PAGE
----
Ponder that for a moment, then consider this tidbit I came across today in the Mail Online: Ebola can survive on surfaces for almost TWO MONTHS: Tests reveal certain strains survive for weeks when stored at low temperatures.

So what’s the takeaway from these bits of Ebola-related news you’re not reading about in U.S. news reports?  I suppose we will need to: (1) turn up the heat inside our homes this winter; (2) avoid contact with anyone and anything; and, oh yeah, (3) SEAL THE BORDERS!!!

UPDATE 10/30/2014 at 8:09 a.m. Central:  Now, the CDC admits droplets from a sneeze could spread Ebola. Thanks for the timely info! < sarc >

Click on image above to order Bob's books.

Click on image above to order Bob’s books.

Six Years Later, Terrorists Still Don’t Care Who They Hurt

“Terrorists Don’t Care Who They Hurt.”  That was the overarching message of a direct mail piece (below) from the Republican National Committee that arrived in my mailbox six years ago today. Sadly, little has changed since then, except that we have more terrorists and are doing less to fight them.

GOP Mailing 10/20/2008

Hope we don’t fight Ebola with the same lack of fortitude. Oh wait, we already are.

Click on image above to order Bob's books.

Click on image above to order Bob’s books.

Second Dallas Hospital Receives Possible Ebola Patient!

Baylor University Medical Center at Dallas received its first possible Ebola patient Thursday night, a hospital spokesperson confirmed today.


Baylor spokesperson Craig Civale confirmed during a phone conversation at 8:21 a.m. Central, that a patient arrived at the hospital around 8:30 p.m. Central Thursday. After being brought into the facility through a private entrance and put into isolation, the patient was monitored for a few hours before being transferred to Texas Health Presbyterian Dallas.

Careful not to reveal anything about the patient’s identity, Civale emphasized the patient had only screened positive (i.e., reported risk factors and showed symptoms that could indicate an infection) for Ebola, but had not yet tested positive for the virus.

If further tests reveal an infection, this patient will become the fourth Dallas-area Ebola patient to date. The list of others includes Nina Pham, who was transferred Thursday to the National Institutes of Health in Bethesda, Md., and Amber Vinson, who was transferred to Emory University Hospital in Atlanta two days ago. Both women are Texas Health Presbyterian Dallas nurses who had been involved in the care of Thomas Eric Duncan, the Liberia native who was the first person in the United States to die from the virus. Say you had family or friends in said hospital and due to medical negligence and the lack of proper quarantine protocol, the Ebola virus was allowed to spread the use of Dallas attorneys would be able to get you compensated greatly, this is of course all hypothetical, but ever truly need the use of a law firm you aren’t short of choice.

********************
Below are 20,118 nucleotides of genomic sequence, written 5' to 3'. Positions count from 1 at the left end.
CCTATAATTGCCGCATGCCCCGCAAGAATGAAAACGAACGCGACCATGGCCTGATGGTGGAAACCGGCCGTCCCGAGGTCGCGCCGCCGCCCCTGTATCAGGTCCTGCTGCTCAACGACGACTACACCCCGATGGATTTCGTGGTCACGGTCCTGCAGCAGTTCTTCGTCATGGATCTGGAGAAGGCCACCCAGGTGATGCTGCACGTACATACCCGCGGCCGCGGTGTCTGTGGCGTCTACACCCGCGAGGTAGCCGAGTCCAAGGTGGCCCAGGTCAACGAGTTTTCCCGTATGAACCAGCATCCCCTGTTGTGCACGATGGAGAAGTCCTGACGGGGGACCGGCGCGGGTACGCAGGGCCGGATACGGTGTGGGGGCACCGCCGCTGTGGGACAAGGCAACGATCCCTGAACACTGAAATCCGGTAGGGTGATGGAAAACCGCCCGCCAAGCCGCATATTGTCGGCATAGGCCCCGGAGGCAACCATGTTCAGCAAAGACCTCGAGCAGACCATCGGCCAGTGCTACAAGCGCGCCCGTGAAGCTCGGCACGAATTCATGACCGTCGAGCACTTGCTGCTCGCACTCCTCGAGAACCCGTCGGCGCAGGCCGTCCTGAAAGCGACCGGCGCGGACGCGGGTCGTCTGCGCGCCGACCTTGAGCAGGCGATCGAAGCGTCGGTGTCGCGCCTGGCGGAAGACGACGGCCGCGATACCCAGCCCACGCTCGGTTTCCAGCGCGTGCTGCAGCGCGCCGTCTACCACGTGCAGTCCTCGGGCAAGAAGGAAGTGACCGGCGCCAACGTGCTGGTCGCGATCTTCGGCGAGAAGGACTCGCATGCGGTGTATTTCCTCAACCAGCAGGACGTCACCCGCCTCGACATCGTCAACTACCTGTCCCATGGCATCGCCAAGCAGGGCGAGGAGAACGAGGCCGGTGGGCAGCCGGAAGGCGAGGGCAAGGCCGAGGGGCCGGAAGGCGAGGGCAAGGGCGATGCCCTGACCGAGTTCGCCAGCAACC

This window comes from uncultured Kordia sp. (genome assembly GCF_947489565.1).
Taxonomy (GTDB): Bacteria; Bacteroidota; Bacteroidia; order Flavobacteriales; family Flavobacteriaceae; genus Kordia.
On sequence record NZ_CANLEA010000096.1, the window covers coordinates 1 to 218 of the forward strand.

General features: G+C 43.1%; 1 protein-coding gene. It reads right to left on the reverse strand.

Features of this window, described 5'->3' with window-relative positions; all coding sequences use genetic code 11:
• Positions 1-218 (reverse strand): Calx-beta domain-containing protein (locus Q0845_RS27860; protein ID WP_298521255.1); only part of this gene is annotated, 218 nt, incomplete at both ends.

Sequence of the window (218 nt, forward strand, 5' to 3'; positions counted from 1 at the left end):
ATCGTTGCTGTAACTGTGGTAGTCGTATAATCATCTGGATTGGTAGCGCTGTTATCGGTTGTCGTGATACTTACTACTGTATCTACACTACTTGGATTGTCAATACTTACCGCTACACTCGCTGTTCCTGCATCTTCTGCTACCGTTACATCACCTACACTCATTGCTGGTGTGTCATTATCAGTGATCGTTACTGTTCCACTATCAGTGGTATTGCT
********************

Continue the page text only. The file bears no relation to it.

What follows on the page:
Baylor UMCD is one of three Dallas area hospitals to have set up. Parkland Memorial Hospital and Presbyterian Dallas are the other two, according to a Dallas News report ten days ago.

EDITOR’S NOTE: Stay tuned for updates if anything new develops.

UPDATE 10/17/2014 at 2:41 p.m. Central: Baylor UMC_Dallas issued the statement below at 1:45 p.m. Central which pretty much repeats what Civela told me this morning:

Baylor Scott & White Health has not received any confirmed cases of Ebola.

A patient presented at Baylor University Medical Center Thursday evening reporting Ebola symptoms and indicated contact with someone with the disease. The patient was transferred within hours to Texas Health Presbyterian as directed by the Dallas County Health Department.

Upon arrival to Baylor University Medical Center, the patient entered the hospital through a private entrance. That entrance was then closed, and the patient was immediately isolated. While again, there is no confirmation this patient is infected with Ebola, we are following all CDC disease-containment guidelines.

UPDATE 10/17/2014 at 7:08 p.m. Central: Boston.com reported at 6:45 p.m. tonight that the patient was released. Stay tuned for more updates as they develop.

See also: INSIDER: Ebola Fears Drive Patients From Dallas Hospital and Six Reasons to Panic.

Click on image above to order Bob's books.

Click on image above to order Bob’s books.